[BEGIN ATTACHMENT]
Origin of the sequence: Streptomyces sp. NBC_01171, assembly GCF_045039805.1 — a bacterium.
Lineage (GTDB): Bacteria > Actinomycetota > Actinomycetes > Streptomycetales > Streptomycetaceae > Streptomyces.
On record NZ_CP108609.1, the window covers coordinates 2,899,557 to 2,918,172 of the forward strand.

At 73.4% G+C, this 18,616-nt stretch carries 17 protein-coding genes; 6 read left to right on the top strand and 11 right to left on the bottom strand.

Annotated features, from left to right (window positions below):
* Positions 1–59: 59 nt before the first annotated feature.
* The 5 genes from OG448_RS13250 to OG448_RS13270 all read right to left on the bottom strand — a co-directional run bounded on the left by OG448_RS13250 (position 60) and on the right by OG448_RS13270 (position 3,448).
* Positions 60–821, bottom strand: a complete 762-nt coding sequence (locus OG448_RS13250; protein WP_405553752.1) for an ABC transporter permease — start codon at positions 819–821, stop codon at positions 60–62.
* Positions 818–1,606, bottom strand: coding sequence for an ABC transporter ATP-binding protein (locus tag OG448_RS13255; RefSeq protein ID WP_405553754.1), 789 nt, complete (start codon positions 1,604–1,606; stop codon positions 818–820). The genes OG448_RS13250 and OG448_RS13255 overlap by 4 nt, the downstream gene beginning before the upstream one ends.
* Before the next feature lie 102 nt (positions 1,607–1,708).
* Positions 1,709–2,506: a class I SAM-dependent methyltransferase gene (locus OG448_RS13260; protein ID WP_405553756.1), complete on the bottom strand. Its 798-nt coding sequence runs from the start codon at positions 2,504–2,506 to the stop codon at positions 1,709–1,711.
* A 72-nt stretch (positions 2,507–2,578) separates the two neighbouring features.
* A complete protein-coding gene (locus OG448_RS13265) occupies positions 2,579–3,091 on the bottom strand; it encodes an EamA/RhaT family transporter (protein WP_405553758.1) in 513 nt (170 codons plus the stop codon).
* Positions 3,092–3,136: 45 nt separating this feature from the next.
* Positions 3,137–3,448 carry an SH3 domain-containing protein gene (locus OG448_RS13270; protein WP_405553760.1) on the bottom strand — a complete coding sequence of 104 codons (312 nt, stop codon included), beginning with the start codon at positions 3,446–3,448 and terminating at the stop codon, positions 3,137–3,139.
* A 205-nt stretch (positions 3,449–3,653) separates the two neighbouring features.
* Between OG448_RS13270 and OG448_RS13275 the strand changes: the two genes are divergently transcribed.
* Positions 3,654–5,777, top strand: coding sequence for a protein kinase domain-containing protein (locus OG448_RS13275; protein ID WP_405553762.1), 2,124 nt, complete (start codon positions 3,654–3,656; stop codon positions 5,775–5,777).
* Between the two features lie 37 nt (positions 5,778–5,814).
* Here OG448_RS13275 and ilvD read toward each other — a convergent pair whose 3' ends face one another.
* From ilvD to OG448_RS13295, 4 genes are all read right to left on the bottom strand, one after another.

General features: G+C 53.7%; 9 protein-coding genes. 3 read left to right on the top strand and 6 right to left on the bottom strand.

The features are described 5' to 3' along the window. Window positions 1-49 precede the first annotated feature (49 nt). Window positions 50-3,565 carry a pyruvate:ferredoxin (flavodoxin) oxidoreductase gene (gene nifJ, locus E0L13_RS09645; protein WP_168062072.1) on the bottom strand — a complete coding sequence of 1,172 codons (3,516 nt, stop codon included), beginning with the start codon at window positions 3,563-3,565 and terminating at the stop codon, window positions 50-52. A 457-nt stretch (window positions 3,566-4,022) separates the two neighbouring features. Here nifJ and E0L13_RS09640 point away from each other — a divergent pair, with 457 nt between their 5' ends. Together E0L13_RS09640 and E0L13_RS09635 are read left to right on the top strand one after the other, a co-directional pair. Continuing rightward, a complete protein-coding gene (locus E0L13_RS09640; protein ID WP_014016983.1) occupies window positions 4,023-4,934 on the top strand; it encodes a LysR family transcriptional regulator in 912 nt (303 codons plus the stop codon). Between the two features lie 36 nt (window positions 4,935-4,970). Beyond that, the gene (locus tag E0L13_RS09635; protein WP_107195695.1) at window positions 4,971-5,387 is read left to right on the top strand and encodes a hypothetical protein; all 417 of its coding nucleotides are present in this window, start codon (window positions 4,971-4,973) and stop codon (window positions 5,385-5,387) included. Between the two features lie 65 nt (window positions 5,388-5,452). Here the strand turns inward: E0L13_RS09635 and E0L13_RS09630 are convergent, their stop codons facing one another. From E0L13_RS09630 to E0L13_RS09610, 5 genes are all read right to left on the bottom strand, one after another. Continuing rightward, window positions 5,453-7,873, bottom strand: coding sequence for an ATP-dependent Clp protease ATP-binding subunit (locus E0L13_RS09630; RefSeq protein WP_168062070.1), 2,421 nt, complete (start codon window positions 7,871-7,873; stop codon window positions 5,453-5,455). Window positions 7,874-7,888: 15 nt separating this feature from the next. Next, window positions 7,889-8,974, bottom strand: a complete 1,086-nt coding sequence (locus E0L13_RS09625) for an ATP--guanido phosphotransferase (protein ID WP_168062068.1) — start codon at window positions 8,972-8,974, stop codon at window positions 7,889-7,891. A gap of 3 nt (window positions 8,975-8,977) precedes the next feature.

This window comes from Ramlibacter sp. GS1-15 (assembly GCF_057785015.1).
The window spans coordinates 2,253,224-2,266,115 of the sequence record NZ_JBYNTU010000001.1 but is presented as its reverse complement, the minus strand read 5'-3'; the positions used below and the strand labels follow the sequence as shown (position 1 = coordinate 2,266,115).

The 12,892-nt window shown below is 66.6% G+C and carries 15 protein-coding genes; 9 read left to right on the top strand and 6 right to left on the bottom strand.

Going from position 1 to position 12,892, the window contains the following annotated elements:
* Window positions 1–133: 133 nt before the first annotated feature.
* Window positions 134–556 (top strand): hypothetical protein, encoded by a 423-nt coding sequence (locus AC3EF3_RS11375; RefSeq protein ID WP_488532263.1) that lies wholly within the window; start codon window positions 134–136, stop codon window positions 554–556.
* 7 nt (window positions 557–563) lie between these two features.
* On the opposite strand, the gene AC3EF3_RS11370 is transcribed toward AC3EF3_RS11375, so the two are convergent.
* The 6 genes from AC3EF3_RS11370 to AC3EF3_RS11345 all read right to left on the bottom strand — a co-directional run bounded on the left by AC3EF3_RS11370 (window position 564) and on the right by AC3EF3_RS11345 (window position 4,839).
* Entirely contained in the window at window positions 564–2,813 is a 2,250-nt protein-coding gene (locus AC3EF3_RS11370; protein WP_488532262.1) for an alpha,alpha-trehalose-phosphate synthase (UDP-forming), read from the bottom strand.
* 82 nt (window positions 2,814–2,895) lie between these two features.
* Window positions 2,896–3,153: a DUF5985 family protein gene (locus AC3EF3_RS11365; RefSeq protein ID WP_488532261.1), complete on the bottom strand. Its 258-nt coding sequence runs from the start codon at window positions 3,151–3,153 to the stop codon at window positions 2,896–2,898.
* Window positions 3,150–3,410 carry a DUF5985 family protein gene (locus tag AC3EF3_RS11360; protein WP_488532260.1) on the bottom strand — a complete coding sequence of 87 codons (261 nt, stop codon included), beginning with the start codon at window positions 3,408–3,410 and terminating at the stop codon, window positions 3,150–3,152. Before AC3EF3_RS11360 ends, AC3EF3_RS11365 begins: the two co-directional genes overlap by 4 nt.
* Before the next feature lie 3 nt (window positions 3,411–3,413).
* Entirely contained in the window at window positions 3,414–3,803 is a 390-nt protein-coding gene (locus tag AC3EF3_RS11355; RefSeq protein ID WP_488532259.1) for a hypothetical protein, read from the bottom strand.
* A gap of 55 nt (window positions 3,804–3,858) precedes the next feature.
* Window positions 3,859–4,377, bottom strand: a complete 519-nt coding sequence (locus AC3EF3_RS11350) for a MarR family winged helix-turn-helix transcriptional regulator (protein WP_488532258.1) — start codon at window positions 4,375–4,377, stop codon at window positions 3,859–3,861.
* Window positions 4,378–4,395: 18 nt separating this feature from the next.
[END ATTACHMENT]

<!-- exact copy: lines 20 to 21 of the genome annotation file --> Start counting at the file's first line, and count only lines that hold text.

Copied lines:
* Here OG448_RS13275 and ilvD read toward each other — a convergent pair whose 3' ends face one another.
* From ilvD to OG448_RS13295, 4 genes are all read right to left on the bottom strand, one after another.